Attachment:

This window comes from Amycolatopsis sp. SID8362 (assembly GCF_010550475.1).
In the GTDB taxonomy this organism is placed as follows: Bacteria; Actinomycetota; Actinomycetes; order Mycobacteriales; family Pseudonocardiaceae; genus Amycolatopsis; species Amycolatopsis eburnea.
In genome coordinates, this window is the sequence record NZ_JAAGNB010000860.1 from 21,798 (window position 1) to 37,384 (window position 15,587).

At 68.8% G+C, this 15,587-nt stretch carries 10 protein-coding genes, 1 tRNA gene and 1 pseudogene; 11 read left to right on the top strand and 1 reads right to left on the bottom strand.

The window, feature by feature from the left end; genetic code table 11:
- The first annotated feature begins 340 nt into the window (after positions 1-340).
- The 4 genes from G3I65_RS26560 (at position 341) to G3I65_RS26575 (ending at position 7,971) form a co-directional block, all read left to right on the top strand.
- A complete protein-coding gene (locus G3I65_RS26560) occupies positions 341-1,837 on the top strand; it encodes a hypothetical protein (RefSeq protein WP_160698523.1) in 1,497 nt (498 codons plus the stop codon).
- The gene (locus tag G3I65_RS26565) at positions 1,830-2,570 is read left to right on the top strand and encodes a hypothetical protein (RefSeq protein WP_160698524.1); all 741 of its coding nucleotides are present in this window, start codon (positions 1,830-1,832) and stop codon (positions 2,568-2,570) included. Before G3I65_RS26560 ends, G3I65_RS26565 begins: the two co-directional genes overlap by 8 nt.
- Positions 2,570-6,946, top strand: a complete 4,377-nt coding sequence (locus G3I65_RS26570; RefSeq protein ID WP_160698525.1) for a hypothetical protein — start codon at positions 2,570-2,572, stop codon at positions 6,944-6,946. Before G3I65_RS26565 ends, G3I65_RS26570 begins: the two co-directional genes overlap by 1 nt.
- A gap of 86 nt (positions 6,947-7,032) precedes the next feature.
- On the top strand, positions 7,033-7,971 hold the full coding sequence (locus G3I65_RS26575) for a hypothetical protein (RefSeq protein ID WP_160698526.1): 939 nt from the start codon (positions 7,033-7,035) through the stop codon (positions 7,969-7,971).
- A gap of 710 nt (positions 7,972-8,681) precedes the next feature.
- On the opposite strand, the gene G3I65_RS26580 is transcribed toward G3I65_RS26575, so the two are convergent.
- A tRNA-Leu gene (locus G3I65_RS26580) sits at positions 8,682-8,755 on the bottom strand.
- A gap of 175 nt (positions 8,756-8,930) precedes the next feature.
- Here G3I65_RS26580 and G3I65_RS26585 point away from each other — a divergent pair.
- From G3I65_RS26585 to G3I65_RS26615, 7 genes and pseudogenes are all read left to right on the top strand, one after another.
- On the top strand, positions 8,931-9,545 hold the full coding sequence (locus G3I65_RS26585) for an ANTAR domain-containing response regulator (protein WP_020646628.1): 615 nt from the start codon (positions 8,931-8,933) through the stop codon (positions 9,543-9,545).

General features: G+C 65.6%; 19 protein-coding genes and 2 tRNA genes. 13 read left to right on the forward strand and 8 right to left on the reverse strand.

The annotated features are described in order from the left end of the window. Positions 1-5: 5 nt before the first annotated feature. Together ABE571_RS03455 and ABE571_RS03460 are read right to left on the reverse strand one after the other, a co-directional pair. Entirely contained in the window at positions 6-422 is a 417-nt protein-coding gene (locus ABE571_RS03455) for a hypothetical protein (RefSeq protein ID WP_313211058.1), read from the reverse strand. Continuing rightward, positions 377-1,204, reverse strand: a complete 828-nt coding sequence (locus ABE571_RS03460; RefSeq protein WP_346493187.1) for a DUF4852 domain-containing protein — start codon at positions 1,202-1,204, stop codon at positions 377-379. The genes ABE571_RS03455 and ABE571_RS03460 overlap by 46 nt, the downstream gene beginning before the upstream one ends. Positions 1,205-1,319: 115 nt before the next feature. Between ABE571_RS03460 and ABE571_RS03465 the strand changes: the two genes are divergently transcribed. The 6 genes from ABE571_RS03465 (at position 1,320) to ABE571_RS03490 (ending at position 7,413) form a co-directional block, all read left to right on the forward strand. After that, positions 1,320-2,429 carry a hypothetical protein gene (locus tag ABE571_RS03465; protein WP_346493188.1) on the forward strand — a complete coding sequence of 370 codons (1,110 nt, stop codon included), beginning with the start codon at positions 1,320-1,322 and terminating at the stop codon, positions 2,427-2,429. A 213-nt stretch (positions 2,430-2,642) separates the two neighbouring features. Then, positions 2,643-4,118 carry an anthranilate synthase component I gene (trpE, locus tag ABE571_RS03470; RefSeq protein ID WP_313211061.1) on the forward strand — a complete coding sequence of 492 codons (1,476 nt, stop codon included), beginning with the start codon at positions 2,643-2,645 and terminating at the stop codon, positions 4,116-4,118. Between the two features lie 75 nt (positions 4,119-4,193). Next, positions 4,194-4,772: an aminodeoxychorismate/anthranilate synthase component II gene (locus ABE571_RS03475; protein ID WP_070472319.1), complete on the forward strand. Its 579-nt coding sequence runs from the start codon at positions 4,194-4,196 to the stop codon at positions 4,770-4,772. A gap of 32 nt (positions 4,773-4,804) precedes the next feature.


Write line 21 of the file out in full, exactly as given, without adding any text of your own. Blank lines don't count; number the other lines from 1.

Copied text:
The annotated features are described in order from the left end of the window. Positions 1-5: 5 nt before the first annotated feature. Together ABE571_RS03455 and ABE571_RS03460 are read right to left on the reverse strand one after the other, a co-directional pair. Entirely contained in the window at positions 6-422 is a 417-nt protein-coding gene (locus ABE571_RS03455) for a hypothetical protein (RefSeq protein ID WP_313211058.1), read from the reverse strand. Continuing rightward, positions 377-1,204, reverse strand: a complete 828-nt coding sequence (locus ABE571_RS03460; RefSeq protein WP_346493187.1) for a DUF4852 domain-containing protein — start codon at positions 1,202-1,204, stop codon at positions 377-379. The genes ABE571_RS03455 and ABE571_RS03460 overlap by 46 nt, the downstream gene beginning before the upstream one ends. Positions 1,205-1,319: 115 nt before the next feature. Between ABE571_RS03460 and ABE571_RS03465 the strand changes: the two genes are divergently transcribed. The 6 genes from ABE571_RS03465 (at position 1,320) to ABE571_RS03490 (ending at position 7,413) form a co-directional block, all read left to right on the forward strand. After that, positions 1,320-2,429 carry a hypothetical protein gene (locus tag ABE571_RS03465; protein WP_346493188.1) on the forward strand — a complete coding sequence of 370 codons (1,110 nt, stop codon included), beginning with the start codon at positions 1,320-1,322 and terminating at the stop codon, positions 2,427-2,429. A 213-nt stretch (positions 2,430-2,642) separates the two neighbouring features. Then, positions 2,643-4,118 carry an anthranilate synthase component I gene (trpE, locus tag ABE571_RS03470; RefSeq protein ID WP_313211061.1) on the forward strand — a complete coding sequence of 492 codons (1,476 nt, stop codon included), beginning with the start codon at positions 2,643-2,645 and terminating at the stop codon, positions 4,116-4,118. Between the two features lie 75 nt (positions 4,119-4,193). Next, positions 4,194-4,772: an aminodeoxychorismate/anthranilate synthase component II gene (locus ABE571_RS03475; protein ID WP_070472319.1), complete on the forward strand. Its 579-nt coding sequence runs from the start codon at positions 4,194-4,196 to the stop codon at positions 4,770-4,772. A gap of 32 nt (positions 4,773-4,804) precedes the next feature.